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A gardener throws $18$ seeds into an equilateral triangle-shaped plot of land with sides of length $100$ centimeters. Then is it true that two seeds are within a distance of $25$ cm?

I found the area of equilateral triangle $${\sqrt{3}\over4}(\text{side})^2=2500 \sqrt{3}\ \text{cm}^2$$

Since ${\text{Area}\over 18}$ is greater than $25$, does it follow that the answer is yes? If not, how to proceed?

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  • $\begingroup$ Your comparing two quantities having different units. So, no. $\endgroup$
    – Ron Gordon
    Nov 11, 2014 at 15:35
  • $\begingroup$ Then how to do @RonGordon $\endgroup$
    – Learnmore
    Nov 11, 2014 at 15:36
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    $\begingroup$ that regular hexagons are made up of regular triangles is convenient here! $\endgroup$ May 25, 2015 at 22:33

4 Answers 4

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Here is a picture to accompany Fmonkey2001's answer. Each dot represents a seed. I have 15 of them. From each dot we draw a circle with radius 25.

enter image description here

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    $\begingroup$ How'd you make that picture? What program?! $\endgroup$ Nov 11, 2014 at 15:59
  • $\begingroup$ Geogebra. Don't take the picture as a proof though! $\endgroup$
    – Pburg
    Nov 11, 2014 at 15:59
  • $\begingroup$ I don't think it'd take much work though to make this a proof by picture! $\endgroup$ Nov 11, 2014 at 16:03
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Even with $17$ seeds instead of $18$ one can guarantee that there are two seeds within $25$ cm of each other:

Proof. Divide the large triangle into $16$ closed equilateral triangles $T_i$ ($1\leq i\leq16$) of side length $25$ cm in the obvious way. Number the seeds from $1$ to $17$ and define a function $f:\>[17]\to[16]$ by putting $$f(s):=\min\{i\>|\>s\in T_i\}\ .$$ By the pigeonhole principle there will be two seeds $s_1$, $s_2$ with $f(s_1)=f(s_2)$. These two seeds are at a distance $\leq25$ cm of each other.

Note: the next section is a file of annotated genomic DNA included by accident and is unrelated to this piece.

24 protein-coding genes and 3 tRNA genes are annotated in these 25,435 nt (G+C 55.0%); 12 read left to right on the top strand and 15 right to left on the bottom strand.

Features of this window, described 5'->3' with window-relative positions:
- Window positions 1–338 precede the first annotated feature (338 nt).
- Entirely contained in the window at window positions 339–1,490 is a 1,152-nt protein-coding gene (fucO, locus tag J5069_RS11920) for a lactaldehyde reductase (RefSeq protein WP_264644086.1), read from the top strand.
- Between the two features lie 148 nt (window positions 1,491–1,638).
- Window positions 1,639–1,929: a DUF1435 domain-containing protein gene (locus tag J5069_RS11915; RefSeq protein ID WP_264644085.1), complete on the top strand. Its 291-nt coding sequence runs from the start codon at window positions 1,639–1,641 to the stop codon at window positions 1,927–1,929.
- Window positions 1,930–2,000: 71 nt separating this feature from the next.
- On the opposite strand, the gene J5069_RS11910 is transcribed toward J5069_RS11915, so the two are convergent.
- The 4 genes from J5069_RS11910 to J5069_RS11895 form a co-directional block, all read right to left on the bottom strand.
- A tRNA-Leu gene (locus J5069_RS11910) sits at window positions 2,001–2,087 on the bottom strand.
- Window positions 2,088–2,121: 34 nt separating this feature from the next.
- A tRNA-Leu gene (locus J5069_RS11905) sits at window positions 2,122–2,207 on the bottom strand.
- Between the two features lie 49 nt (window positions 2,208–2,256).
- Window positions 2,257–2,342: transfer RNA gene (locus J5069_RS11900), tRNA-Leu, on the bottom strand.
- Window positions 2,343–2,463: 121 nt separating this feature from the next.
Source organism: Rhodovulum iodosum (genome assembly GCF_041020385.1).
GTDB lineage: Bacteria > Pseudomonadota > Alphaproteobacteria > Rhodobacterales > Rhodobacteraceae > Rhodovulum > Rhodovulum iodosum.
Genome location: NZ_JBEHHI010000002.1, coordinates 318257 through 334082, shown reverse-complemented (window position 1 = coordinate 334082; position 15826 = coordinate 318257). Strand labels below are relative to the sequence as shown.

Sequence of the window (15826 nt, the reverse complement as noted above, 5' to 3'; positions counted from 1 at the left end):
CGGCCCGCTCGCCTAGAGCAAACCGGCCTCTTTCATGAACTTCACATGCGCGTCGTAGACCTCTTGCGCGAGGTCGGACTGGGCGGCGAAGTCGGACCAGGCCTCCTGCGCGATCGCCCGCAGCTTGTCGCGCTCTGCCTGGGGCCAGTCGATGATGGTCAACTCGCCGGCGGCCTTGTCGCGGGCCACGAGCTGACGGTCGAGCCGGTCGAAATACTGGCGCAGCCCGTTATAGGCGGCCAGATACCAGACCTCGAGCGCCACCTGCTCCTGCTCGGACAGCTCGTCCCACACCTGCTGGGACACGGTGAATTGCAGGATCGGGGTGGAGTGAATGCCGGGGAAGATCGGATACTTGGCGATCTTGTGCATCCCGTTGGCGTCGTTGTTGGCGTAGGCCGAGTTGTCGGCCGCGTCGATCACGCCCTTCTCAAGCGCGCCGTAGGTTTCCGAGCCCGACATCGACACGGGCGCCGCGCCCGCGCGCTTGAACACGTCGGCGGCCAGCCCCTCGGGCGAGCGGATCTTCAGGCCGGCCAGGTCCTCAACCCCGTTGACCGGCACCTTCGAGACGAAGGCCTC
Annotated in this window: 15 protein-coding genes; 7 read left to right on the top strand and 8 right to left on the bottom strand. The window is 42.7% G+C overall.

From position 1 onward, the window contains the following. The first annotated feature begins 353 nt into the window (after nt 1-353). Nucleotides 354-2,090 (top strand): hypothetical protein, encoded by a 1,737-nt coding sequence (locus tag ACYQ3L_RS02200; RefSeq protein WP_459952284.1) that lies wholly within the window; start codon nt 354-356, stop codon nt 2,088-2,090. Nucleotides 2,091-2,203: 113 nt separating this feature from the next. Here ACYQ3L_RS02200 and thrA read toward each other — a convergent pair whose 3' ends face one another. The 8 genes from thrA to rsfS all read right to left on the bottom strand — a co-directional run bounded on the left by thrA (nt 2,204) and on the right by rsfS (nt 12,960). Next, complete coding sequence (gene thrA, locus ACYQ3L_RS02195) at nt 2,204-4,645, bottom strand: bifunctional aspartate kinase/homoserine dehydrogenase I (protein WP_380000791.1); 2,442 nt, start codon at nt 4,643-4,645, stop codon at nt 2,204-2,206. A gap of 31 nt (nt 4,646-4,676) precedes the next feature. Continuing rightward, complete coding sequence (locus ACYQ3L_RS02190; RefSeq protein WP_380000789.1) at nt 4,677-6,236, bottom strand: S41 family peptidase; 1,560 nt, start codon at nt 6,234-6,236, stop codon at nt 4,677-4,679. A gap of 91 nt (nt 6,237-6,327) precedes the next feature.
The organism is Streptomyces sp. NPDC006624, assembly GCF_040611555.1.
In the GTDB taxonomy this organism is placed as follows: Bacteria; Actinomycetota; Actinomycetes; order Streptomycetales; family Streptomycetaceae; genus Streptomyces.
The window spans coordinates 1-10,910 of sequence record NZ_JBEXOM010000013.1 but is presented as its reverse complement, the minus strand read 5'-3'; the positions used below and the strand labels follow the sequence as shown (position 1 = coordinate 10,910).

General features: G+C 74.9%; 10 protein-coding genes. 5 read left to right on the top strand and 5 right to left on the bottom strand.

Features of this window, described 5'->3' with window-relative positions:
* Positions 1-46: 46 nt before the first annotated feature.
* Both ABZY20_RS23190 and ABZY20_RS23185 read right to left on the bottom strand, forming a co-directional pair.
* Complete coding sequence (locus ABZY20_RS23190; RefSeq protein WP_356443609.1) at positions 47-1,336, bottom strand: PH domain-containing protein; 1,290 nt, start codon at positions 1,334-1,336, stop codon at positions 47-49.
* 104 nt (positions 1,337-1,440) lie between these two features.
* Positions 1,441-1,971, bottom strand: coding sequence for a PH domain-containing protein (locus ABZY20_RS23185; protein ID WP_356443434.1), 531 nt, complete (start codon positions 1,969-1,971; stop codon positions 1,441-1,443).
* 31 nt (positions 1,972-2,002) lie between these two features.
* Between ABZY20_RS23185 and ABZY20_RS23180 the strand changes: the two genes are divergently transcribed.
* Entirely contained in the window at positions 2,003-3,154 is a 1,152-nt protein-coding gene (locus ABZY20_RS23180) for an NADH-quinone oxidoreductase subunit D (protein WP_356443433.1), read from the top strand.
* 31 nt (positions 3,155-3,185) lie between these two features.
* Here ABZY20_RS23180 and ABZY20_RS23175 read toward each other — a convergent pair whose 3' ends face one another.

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The answer is false. I believe my logic is correct.

1) Consider an equilateral triangle with side length of $100\ \text{cm}$

2) Since we're looking for two seeds that are with a distance of $25\ \text{cm}$ we can break the big triangle up into little equilateral triangles with side length of $25\ \text{cm}$.

3) Once we do this we can see that the above statement is false. Since you can fit $16$ triangles of side length $25\ \text{cm}$ inside the triangle of side length $100\ \text{cm}$

If you draw out the picture it'll give you a really nice visual of this!

You could also crunch numbers if you're more of a number person.

$${\text{Triangle with 100 cm side length}\over\text{Triangle with 25 cm side lenth}}={2500\sqrt3\over{625\sqrt3\over4}}={10000\over625}=16$$

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    $\begingroup$ But how many vertices do those triangles have? ;) $\endgroup$
    – N. S.
    Nov 11, 2014 at 15:55
  • $\begingroup$ You make a good point! Let me count! $\endgroup$ Nov 11, 2014 at 15:56
  • $\begingroup$ Am I wrong that no matter the shape of the garden, the approach to a problem like this is a triangular tiling of the plane? Followed by a recentering of the origin... $\endgroup$ May 25, 2015 at 22:44
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enter image description here

You can cover an equilateral triangle of side $4 d$ with $15$ regular hexagons of diameter $d$. So your problem also works for $16$.

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